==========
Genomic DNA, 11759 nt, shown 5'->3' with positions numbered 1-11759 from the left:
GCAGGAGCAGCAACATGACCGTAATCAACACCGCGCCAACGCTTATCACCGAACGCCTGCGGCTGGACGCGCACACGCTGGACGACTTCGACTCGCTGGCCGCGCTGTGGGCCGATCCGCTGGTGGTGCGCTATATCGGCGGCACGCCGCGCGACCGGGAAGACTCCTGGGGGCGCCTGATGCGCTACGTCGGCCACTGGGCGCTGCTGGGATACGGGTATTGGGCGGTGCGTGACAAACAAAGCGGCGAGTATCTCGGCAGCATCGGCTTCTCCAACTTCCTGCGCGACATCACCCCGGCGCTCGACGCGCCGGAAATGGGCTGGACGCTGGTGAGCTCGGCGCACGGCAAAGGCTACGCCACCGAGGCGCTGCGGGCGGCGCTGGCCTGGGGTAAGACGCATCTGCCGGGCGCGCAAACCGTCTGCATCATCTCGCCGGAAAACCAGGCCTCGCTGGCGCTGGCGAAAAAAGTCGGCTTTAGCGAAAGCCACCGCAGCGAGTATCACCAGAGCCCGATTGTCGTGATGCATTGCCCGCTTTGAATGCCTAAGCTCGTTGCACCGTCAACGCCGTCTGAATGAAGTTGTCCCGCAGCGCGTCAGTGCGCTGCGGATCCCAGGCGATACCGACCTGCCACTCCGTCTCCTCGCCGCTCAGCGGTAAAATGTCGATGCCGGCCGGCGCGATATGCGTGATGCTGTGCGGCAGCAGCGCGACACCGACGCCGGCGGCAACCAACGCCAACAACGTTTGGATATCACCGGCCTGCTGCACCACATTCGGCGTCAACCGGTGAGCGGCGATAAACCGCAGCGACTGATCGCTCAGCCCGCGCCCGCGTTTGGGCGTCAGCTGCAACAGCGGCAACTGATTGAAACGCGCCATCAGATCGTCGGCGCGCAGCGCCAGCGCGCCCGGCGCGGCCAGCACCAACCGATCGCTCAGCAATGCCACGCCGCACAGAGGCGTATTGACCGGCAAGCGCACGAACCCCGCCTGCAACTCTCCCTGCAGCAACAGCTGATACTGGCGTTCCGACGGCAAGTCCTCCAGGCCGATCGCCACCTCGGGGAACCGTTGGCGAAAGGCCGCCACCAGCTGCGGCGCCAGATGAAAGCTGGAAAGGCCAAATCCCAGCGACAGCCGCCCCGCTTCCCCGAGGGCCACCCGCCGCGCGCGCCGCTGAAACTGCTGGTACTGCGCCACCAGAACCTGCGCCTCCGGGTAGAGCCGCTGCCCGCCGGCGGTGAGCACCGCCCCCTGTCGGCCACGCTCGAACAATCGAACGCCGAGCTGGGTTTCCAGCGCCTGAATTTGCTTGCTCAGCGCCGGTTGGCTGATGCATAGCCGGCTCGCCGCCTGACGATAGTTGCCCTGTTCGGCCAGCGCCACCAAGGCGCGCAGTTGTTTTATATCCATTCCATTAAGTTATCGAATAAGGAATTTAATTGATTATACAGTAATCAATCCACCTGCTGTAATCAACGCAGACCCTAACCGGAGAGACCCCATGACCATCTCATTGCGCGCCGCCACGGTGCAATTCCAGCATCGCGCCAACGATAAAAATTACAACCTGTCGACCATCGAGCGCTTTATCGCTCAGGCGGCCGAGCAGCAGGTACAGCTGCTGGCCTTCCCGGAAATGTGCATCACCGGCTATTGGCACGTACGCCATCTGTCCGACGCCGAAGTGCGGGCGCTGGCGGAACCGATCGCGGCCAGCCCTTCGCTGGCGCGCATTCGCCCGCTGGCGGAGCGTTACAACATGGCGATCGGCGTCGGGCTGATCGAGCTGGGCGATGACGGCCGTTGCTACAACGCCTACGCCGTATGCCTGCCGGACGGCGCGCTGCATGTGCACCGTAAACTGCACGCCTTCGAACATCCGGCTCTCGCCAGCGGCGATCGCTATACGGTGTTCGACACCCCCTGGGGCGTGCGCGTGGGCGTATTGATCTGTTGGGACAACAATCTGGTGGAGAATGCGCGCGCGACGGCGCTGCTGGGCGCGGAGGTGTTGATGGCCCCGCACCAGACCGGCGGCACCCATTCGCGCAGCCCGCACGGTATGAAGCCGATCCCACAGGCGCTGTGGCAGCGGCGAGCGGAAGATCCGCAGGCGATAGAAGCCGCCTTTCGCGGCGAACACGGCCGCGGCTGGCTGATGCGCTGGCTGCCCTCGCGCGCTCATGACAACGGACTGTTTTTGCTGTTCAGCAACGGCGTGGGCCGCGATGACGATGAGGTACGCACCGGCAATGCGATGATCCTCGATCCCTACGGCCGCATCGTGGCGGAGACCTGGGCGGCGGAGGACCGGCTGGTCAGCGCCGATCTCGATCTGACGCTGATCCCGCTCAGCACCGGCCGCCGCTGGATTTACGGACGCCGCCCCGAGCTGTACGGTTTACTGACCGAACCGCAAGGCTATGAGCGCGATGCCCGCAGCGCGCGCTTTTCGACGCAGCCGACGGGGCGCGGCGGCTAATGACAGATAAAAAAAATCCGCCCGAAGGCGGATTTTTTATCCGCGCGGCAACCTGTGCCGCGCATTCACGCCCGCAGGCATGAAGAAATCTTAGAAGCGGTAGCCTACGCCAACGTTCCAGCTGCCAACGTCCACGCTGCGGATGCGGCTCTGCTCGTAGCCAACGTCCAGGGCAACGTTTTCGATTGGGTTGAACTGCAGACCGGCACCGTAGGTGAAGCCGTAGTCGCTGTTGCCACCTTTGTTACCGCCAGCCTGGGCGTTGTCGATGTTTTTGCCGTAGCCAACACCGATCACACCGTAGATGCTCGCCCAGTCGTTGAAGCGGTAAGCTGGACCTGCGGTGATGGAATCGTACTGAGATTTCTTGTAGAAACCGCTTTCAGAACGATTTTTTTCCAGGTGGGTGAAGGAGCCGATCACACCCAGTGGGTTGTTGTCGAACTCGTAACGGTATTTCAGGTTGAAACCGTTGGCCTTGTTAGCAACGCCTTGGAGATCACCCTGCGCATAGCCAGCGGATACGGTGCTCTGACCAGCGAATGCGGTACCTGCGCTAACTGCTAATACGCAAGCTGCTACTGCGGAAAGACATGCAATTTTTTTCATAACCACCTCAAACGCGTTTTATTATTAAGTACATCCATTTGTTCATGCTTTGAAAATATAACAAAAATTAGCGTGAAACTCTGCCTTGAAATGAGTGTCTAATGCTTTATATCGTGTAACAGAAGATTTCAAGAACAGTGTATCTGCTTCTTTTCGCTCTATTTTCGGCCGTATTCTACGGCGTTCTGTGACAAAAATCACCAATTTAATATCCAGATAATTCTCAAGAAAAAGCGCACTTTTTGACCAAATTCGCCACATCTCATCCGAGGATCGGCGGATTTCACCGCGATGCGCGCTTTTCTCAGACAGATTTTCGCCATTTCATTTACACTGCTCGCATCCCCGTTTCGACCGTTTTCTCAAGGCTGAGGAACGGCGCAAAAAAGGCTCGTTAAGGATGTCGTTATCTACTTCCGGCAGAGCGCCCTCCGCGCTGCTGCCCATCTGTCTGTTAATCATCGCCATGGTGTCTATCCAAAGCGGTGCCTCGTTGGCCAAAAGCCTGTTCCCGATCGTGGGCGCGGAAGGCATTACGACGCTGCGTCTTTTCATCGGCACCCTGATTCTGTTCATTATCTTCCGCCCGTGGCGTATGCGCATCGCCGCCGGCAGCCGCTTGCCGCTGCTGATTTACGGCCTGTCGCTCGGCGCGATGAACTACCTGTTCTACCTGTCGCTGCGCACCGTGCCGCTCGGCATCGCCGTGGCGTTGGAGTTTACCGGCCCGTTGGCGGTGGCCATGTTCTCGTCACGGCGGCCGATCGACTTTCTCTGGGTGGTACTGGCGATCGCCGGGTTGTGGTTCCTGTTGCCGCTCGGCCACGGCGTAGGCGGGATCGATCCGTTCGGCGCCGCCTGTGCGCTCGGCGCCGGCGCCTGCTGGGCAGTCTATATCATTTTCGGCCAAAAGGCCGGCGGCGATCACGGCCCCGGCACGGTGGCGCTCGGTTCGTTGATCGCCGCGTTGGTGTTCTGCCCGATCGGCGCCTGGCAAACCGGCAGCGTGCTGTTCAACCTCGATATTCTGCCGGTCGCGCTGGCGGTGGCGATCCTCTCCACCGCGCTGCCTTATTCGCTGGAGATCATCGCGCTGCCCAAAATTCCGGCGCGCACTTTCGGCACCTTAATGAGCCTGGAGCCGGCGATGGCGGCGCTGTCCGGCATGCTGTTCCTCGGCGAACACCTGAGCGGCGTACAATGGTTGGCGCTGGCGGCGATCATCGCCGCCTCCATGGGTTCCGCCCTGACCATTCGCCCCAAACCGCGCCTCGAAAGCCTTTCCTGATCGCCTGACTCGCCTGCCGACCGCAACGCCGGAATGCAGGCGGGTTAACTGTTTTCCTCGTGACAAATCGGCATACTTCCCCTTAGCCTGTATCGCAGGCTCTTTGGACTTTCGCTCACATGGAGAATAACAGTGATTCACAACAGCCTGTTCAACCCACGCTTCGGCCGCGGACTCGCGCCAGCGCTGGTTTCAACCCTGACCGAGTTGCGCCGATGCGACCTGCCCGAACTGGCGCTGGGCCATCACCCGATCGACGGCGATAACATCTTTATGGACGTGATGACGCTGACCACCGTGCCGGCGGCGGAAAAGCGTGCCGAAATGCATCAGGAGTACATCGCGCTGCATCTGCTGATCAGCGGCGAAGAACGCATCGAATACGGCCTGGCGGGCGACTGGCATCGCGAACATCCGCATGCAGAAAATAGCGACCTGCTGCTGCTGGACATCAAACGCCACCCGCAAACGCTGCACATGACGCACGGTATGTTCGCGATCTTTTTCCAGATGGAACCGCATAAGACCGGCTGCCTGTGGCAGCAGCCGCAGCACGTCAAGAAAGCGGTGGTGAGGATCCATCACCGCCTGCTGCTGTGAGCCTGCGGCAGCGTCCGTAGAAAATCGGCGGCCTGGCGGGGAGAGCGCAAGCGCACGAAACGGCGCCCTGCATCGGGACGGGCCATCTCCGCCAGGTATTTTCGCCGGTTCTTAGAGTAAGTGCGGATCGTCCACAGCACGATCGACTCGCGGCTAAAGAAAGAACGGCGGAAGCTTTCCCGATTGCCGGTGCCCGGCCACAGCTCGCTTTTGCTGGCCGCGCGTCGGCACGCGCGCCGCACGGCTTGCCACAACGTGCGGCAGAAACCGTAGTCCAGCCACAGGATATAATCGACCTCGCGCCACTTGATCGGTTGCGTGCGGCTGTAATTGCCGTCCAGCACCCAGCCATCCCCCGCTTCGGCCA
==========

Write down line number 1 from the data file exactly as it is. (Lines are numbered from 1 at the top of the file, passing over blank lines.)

Genomic DNA, 11759 nt, shown 5'->3' with positions numbered 1-11759 from the left: